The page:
Even the Sun Stands Still: A Winter Solstice Reminder On Restorative Rest
We’ve made it through the darkest day of the year.
For those of us in the northern hemisphere, the December solstice is the one day with the least amount of sunlight and the longest night. It’s a time that calls for going inside. As the colder weather settles in, so does the opportunity for reflecting on a year gone by, for gathering with family and community, for hearty meals that nourish and warm us during these colder, darker days.
Like me, you probably enjoy some modern conveniences – basic things like electricity and running water that I try not to take for granted. But if you’ve ever spent any time off grid, you know you can experience seasonal changes a bit differently than we do in our modern society. In the past, I’ve been able to spend a few months in the wild Amazon jungle. I’ve also spent some time in the countrysides of Thailand with no electricity and water that is pumped by hand from a well. But even a weekend camping can reveal the magical thing that happens when you align yourself with nature’s cues for day and night, summer and winter, for productive action and restorative rest.
When you rely solely on your effort and nature’s offerings for your daily survival, seasonal changes affect everything from how long we sleep to when and what we eat. But one that I find the most interested is what happens when we build our lives around darkness and light. Without light pollution or a basic light switch to create the illusion of extended daytime, evenings bring some surprising behaviors in people. Have you ever noticed?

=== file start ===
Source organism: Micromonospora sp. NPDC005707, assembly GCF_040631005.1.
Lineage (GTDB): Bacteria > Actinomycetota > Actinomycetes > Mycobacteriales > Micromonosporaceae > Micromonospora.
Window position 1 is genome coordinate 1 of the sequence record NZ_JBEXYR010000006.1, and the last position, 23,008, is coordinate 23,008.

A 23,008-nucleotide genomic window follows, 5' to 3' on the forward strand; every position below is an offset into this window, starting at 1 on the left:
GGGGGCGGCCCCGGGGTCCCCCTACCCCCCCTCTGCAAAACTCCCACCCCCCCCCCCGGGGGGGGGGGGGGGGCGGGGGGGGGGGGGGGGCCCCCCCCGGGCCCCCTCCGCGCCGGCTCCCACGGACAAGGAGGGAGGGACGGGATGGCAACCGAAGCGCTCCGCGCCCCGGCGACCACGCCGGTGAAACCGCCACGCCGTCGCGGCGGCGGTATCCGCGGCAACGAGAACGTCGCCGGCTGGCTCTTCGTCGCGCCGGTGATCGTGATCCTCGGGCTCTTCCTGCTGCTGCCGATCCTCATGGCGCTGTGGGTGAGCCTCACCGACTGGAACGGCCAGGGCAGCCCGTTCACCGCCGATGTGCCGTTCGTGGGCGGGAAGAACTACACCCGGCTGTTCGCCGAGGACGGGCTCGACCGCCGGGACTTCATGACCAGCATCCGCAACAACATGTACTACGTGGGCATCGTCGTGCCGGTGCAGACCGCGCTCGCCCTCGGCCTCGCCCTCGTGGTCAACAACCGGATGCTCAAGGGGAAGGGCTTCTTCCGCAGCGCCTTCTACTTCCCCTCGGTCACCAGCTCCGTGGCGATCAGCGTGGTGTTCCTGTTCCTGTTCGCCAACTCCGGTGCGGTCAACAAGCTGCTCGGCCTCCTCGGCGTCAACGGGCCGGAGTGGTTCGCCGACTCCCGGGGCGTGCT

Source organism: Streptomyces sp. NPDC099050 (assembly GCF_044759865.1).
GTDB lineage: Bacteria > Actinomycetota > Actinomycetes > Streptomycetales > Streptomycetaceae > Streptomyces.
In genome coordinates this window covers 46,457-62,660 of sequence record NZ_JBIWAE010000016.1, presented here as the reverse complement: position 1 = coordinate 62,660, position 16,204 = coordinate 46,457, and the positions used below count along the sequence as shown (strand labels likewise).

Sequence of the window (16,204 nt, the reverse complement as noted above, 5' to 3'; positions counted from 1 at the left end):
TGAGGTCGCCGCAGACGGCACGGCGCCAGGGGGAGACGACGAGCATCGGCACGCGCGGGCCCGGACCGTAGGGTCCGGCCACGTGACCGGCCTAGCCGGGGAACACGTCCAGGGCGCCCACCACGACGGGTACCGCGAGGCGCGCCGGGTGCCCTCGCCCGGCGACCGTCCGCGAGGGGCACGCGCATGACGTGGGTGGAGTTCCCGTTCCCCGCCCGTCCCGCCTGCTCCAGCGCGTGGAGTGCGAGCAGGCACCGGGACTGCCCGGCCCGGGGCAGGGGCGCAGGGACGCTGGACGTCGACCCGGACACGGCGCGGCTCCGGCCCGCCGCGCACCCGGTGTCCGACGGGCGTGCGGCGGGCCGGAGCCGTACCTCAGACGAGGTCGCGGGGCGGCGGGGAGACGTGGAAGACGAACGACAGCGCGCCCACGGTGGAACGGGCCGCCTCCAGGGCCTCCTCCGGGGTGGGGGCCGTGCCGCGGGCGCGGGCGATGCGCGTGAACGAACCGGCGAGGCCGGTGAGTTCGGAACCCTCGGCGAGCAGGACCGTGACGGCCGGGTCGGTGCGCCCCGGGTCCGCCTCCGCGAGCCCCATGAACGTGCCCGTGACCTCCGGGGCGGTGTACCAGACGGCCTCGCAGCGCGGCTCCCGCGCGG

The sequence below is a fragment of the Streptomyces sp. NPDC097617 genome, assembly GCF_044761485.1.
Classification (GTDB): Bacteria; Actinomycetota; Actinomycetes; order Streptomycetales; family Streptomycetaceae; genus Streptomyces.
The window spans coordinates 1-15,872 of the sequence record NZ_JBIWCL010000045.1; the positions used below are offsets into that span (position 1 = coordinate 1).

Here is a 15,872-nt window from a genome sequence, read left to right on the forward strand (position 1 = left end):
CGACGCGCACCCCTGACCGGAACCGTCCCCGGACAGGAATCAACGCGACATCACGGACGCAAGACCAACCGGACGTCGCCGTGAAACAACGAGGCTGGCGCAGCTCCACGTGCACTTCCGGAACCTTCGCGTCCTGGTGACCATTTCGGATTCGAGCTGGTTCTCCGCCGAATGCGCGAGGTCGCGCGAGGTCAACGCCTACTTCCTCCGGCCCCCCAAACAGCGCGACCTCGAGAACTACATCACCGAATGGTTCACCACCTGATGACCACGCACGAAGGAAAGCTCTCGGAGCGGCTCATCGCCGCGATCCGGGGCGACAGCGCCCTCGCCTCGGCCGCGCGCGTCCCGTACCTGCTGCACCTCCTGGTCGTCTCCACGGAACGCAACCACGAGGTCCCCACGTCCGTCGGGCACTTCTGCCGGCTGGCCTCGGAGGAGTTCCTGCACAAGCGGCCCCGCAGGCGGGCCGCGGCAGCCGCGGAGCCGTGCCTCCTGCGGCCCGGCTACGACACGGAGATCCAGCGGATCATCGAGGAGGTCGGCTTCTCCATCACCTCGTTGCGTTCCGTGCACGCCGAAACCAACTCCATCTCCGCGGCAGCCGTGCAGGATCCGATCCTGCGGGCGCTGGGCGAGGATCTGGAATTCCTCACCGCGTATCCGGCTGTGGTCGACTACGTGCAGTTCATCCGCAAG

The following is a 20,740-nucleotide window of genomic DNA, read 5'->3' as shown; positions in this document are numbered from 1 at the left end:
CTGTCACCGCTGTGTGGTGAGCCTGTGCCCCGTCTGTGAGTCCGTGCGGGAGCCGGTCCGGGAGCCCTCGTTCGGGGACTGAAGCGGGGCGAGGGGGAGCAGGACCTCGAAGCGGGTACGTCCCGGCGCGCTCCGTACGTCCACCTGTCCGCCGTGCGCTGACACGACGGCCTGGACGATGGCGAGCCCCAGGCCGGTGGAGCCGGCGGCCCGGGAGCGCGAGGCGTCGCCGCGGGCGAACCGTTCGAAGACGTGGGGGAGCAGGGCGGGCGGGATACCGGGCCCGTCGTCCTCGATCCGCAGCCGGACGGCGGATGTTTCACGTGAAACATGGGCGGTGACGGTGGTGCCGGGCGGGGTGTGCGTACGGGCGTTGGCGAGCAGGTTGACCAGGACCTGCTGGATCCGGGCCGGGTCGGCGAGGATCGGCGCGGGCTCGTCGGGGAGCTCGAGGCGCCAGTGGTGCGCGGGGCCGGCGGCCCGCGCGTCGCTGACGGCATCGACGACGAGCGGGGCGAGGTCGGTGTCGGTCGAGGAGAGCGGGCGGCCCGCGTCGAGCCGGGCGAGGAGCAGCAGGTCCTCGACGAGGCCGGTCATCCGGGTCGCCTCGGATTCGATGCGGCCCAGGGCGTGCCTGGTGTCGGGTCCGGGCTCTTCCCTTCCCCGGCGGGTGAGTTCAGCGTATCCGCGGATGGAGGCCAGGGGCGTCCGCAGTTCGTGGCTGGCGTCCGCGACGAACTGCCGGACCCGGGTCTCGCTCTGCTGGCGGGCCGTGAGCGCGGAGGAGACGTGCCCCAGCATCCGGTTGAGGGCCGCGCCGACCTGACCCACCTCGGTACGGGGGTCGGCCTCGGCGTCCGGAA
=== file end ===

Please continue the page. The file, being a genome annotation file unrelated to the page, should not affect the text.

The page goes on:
After dark, we tend to speak more softly. We move more slowly, intentionally. We pay attention. We pause. And this is no accident. Maybe it’s a protective instinct like moving slowly through a dark field to avoid snakes or ditches. Maybe it’s an evolutionary trait from having to listen for signs of predators in the distance. However we’ve come to adapt this way of behaving, it’s clear that the December solstice is meant to be a slow, reflective time.
As if to counter this natural tendency in ourselves, we seem to approach December in a frenzy. Classic first-world problems revolve around holiday shopping: how much to buy, for whom, and managing the debt we’ll inevitably accumulate to keep up. There are decorations and parties and events and gadget launches and the greatest, year-end, must have deals in the world. It’s like we’re running away from nature’s call to rest.
The buzz of WiFi everywhere drowns out the faint sounds of winter. Over-indulgence masks the soft aching in our hearts asking us to slow down. But that longing is still there if we take a breath and listen closely. Our body, mind and soul wants to pause. In these days, even the sun stands still.
In fact, the word solstice come from the Latin solstitium, meaning the Sun stands still. As it changes direction across your sky, the sun pauses just slightly. And we are more connected to earth’s changes than we care to admit. So, whether we acknowledge it or not, we all feel that shift. We can choose to embrace it, or to run like hell.
I don’t know about you, but I’m tired of running. I don’t want summer in the middle of winter. I don’t want florescent lights when even the plants are returning to the ground. I want to walk slowly through this darkness. I will try to listen closely. I will reflect. I will accept whatever shadows I encounter because I know the sun will rise again. That’s just the nature of things.